junior Senator Huey P. Long’s redistribution of wealth and tax reform. Campaigning feverishly, she visited 31 counties and gave 39 speeches. Senator Long even came to Arkansas in the last week to accompany her around the state. She won the Democratic primary and then the November election. Carraway devotedly supported President Franklin Roosevelt’s reforms and projects. She supported the Equal Rights Amendment in 1943. She banned together with several other southern senators to propose anti-lynching and anti-poll tax legislation. She had a strong belief in equality and fairness for all, citing her own achievement as an example. Hattie spoke infrequently on the Senate floor, but when she did speak, her words were well-chosen and eloquently delivered. After two terms in Senate, Carraway went on to work in other civil service jobs in Washington. Carraway died in 1950 after a stroke, and is buried next to Thaddeus in Jonesboro.

AMERICAN PATRIOT 7


The most dangerous animals in the forest don’t live there.

ONLY YOU CAN PR E VE N T W I L D FIRE S. w w w. s m o k e y b e a r. c o m


M&M’S THE SOLDIERS’ CANDY 8 AMERICAN PATRIOT


What is America’s favorite candy? Chocolate, of course! And high on the list of chocolates are M&M’s — the “melts in your mouth not in your hand” treat — with an estimated two hundred million sold each day in the United States alone. Surprisingly, this ingenious candy has a military past. The history of the M&M goes back to the

The peanut M&M was not introduced

Spanish Civil War of the 1930s. Inventor

until 1945, and only came in the brown

Forest Mars got the idea from Spanish

color. This was the same year that the

soldiers munching on chocolate pellets.

company created the popular M&M char-

When World War II broke out, Mars and his

acters that still feature prominently in

partner, Bruce Murrie, created M&M’s

the commercials.

for American soldiers so that the soldiers abroad could enjoy chocolate overseas.

M&M’s continued to serve the nation as

The sugar encasing prevented chocolate

well. Through scientific study, M&M’s

melt thus allowing for M&M’s to be

were found to be suitable food for space

transported easily. The colors at that time

crews. In 1984, the M&M’s went into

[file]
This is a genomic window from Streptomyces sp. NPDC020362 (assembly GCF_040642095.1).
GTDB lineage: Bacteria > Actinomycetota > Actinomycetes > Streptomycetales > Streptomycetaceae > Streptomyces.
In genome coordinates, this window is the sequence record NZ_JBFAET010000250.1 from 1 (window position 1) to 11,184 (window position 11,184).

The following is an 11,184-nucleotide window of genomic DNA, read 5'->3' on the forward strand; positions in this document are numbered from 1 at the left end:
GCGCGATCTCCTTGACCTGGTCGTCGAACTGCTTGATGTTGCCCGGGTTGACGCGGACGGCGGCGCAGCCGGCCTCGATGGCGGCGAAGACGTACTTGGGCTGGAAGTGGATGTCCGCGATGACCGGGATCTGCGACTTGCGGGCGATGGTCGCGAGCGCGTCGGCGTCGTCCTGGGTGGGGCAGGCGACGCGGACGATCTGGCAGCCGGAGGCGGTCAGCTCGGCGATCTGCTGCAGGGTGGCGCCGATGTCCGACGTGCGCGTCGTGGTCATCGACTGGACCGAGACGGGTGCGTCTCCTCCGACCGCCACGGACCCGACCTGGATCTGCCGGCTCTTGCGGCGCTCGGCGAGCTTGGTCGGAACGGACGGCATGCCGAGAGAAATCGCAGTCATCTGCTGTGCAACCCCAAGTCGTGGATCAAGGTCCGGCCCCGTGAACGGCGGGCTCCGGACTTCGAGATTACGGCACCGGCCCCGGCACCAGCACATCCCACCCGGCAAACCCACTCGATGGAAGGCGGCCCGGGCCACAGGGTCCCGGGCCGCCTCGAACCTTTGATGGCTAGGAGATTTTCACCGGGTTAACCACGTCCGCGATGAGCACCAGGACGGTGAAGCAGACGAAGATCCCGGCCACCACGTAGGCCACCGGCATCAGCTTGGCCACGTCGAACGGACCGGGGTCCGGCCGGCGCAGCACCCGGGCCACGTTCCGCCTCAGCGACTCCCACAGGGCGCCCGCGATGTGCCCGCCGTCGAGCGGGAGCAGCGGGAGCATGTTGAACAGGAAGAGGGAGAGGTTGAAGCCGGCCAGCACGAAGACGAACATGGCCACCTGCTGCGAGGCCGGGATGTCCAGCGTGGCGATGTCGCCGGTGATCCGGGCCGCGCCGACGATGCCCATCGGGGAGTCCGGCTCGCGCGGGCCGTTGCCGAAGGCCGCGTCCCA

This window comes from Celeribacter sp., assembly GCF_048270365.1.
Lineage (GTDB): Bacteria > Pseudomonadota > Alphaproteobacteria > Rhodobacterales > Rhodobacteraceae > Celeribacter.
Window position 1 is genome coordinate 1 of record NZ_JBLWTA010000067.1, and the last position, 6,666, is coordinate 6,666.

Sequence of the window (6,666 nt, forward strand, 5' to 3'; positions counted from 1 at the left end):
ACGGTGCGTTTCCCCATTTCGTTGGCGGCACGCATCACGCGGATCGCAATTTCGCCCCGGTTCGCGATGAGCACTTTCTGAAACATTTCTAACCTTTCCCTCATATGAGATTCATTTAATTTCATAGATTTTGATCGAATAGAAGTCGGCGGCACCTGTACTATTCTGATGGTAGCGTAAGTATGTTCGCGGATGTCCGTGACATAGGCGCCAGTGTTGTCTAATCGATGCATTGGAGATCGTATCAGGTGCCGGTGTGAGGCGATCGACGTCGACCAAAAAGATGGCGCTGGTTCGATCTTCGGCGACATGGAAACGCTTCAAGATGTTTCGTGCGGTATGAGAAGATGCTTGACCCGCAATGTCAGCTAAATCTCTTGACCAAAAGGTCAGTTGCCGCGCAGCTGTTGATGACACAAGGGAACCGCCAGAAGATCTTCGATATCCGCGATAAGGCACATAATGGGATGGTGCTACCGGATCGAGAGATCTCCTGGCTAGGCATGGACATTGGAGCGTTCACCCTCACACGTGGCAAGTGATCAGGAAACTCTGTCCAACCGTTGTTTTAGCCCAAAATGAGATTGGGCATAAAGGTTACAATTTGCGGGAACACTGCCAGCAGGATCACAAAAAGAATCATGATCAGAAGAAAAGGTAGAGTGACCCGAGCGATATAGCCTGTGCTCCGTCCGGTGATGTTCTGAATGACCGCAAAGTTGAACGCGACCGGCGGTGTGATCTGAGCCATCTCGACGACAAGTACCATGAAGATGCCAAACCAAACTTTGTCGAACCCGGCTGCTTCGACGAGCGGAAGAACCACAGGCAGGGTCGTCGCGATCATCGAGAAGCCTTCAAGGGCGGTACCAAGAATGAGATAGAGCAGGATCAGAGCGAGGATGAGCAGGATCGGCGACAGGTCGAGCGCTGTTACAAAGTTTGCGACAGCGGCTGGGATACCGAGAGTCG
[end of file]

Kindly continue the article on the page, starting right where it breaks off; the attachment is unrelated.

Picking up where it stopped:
included red, yellow, brown, green, and

space and have been part of space mis-

violet. Hershey produced the actual prod-

sions ever since. This was also the year

uct because it had control over candy

M&M’s were named the official food of the

rationing during the war. Hundreds of thou-

1984 Los Angeles Olympics. Periodically

sands of cardboard tubes of M&M’s were

America votes to change the color of the

shipped over to Europe and the Pacific.

M&M from yellow to blue to green, etc. Various fillings are also occasionally

The colorful candy caught on quickly at home, too. In 1948, the packaging changed from cardboard tubing to the brown

added to the mix. CLICK HERE TO LEARN MORE ABOUT THE HISTORY OF M&MS

bag. Then in 1950, the M was printed on the candy, creating the iconic branding.

AMERICAN PATRIOT 9


ONE FISH, TWO FISH . . . 20,000 FISH

THE NEW ENGLAND AQUARIUM

10 AMERICAN PATRIOT


Considered the first modern public aquarium in the United States, the New England Aquarium is one of the most popular attractions in all of Boston. Located on the city’s waterfront, the aquarium was designed to help visitors experience ocean life in the most natural environment possible. The open atrium of the main building contains the principal exhibit: the famed Ocean Tank. Visitors can follow the four-story Ocean Tank all the way to the top along a ramp wrapping around the tank. It is 23 feet deep and holds 20,000 gallons of water, so large that it had to be built first with the rest of the aquarium built around it. With the water temperatures running as high as 74°F, the Ocean Tank represents an exact replica of a Caribbean coral reef containing hundreds of fish and animals. Over 1.3 million people visit the aquarium’s Visitors can travel the world in just a few steps.

thousands of inhabitants annually. The insti-

Below the Ocean Tank, for example, the African

tution puts emphasis on educational programs

Rockhopper penguins reside. These endan-

for anyone who is interested. Extensive pro-

gered species live on islands around the sub-

grams have been implemented to preserve and

Antarctic. The exhibit is interactive, so visitors

research marine life. The aquarium prides it-

can look through underwater periscopes, listen

self in rearing queen triggerfish from eggs